General Motors Korea Co. backpedalled in September sales performance in contrast to upbeat results from its local rivals, a setback to the U.S. carmaker with a downsizing rumor widely circulating in Korea.
General Motors Korea said Tuesday that it sold 8,991 cars in September, down 36.1 percent from a year ago, marking the first time that its monthly sales fell to below 9,000 since January 2012.
Market analysts attribute the poor results to the lack of new models that catch consumers’ attention. GM’s most recent models - Chevrolet Captiva and Orlando - are already treated as outdated cars by local consumers as rivals continue to launch new cars.
This performance could further weaken GM Korea’s position within the broader GM network where a global reorganization is underway, according to industry insiders. GM said last Wednesday (local time) it will combine the leadership of its International and South America regions, with the new unit to be led by Barry Engle. The streamlining will simplify operations into three regions - North America, China and International. The move is seen as the firm’s attempt to scale back its presence in money-losing markets.
GM has significantly cut its international operations over the past five years, pulling out from Australia and Indonesia, while downsizing business activities across Europe, India and South Africa. It is reportedly slimming down the Korean business as well.
In contrast, Hyundai Motor Co. and its sibling Kia Motors Corp., Korea’s top two automakers, performed well in their home market. Hyundai sold 59,714 vehicles last month, up a whopping 43.7 percent on year. Kia’s sales grew 25.4 percent at 48,019 units.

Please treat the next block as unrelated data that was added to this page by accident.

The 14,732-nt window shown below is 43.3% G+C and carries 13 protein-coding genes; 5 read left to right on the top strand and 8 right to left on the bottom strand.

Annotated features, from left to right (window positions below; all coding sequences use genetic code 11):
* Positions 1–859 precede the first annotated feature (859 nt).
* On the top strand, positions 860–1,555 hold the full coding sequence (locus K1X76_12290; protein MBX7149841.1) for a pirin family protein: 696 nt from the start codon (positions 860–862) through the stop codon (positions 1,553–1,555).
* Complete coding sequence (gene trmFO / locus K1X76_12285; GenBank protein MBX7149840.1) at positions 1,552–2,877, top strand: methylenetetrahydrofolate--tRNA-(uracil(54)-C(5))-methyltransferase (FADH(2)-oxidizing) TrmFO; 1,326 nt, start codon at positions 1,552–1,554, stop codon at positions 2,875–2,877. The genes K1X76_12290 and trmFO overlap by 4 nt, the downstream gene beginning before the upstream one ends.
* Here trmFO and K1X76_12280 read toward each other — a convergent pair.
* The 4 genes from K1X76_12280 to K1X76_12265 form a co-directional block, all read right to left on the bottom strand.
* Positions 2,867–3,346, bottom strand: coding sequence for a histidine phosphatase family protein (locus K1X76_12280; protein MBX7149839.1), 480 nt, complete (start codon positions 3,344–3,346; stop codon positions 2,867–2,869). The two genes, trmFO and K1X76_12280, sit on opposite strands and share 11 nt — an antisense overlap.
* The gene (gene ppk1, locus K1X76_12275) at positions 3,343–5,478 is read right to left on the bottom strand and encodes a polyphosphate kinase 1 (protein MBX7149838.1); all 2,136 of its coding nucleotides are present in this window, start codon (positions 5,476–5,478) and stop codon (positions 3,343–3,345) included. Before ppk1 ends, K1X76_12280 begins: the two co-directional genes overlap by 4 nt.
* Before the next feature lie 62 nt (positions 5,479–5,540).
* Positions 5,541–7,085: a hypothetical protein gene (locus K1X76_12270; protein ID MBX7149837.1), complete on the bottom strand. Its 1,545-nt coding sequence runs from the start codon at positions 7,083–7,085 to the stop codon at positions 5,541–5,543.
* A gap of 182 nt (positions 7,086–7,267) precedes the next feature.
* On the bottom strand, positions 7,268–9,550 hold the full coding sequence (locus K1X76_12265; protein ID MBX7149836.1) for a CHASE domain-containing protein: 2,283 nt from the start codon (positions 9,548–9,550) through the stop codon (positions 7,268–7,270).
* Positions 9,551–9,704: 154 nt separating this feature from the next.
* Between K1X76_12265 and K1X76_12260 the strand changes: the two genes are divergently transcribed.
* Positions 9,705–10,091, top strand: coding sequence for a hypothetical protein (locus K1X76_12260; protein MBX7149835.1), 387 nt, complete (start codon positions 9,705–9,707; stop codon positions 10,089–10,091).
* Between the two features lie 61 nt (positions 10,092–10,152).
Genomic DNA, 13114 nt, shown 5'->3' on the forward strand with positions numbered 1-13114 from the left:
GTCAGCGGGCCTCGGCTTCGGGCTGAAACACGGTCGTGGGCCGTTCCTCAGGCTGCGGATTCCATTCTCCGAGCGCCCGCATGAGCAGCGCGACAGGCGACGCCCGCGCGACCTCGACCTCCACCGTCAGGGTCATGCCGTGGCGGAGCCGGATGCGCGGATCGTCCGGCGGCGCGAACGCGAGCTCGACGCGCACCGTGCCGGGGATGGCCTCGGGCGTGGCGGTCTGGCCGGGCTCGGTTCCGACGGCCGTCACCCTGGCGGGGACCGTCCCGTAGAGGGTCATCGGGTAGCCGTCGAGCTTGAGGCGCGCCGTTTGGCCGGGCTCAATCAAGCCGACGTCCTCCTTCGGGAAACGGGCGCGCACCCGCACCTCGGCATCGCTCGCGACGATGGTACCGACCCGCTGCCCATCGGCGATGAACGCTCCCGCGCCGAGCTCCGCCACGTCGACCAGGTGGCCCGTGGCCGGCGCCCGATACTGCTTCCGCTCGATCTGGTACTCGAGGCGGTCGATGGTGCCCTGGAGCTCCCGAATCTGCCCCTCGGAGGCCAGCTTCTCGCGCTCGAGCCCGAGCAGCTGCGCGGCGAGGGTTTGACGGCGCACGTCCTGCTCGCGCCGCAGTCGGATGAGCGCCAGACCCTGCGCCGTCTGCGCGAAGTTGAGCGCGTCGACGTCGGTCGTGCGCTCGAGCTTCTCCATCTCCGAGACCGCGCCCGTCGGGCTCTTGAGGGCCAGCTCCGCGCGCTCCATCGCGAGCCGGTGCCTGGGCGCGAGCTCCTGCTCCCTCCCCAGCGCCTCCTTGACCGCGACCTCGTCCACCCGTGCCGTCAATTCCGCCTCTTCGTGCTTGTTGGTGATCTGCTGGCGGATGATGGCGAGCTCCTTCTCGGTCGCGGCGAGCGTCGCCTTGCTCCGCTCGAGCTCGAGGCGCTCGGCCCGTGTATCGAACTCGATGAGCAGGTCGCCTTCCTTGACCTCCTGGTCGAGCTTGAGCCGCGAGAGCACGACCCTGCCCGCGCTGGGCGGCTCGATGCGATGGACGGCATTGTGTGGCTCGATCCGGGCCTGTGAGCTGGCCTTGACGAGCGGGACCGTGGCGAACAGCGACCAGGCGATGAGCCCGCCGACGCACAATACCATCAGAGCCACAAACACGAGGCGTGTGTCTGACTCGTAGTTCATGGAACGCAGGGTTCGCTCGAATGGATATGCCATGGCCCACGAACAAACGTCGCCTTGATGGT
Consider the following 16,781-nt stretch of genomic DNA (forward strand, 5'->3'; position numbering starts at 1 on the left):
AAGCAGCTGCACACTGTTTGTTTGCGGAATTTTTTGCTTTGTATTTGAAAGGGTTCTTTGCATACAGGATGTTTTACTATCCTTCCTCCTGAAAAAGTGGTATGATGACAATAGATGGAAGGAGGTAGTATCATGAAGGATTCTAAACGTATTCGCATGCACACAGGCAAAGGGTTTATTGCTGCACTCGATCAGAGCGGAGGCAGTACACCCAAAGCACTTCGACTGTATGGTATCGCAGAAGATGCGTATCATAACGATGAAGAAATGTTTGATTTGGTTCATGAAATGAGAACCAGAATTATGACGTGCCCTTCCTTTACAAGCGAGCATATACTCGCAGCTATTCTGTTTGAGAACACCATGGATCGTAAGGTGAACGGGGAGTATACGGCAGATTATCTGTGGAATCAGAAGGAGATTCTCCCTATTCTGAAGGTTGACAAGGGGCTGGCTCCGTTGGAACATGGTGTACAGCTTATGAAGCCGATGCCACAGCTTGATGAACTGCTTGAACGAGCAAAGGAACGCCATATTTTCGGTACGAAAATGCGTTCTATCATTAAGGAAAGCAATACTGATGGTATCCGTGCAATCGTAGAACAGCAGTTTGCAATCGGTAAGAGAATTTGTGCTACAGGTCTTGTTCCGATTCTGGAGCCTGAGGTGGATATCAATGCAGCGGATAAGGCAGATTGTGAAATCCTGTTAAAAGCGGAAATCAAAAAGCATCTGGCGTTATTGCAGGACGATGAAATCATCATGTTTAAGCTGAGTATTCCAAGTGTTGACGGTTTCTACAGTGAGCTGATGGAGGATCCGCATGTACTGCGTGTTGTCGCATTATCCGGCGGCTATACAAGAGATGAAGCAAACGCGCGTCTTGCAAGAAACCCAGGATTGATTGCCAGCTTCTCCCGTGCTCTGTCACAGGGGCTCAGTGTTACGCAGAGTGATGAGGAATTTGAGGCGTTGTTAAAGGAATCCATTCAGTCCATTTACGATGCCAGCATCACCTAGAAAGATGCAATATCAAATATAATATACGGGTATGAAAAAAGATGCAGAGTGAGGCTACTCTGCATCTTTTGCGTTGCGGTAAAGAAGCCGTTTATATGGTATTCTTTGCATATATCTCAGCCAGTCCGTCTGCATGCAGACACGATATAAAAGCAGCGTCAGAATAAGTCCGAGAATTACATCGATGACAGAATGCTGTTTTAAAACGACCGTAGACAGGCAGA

The stellar results were driven by the success of their new car lineup. Sales of Kona, Hyundai’s first compact sport utility vehicle, came to 5,386 units in September to lead the sector for two straight months. The luxury sedan Genesis G70, which was rolled out late September, already posted 386 unit sales with more than 3,000 on the waiting list. Kia did well in its recreational vehicles, including Stonic, Sorento and Carnival.
The absence of labor strikes last month also helped up their domestic sales. Labor unions of the two companies failed to stage strikes in September due to voting issues for new leadership. In the same month of last year, Hyundai union members went on strike for 10 days and Kia seven, leading to supply disruptions.
Ssangyong Motor Co. ranked third with sales up 18.2 percent on-year to 9,465 units, hitting a record monthly high.
Sales of Renault Samsung Motors Co. fell 20.2 percent to 7,362 vehicles.
By Park Chang-young
[ⓒ Pulse by Maeil Business Newspaper & mk.co.kr, All rights reserved]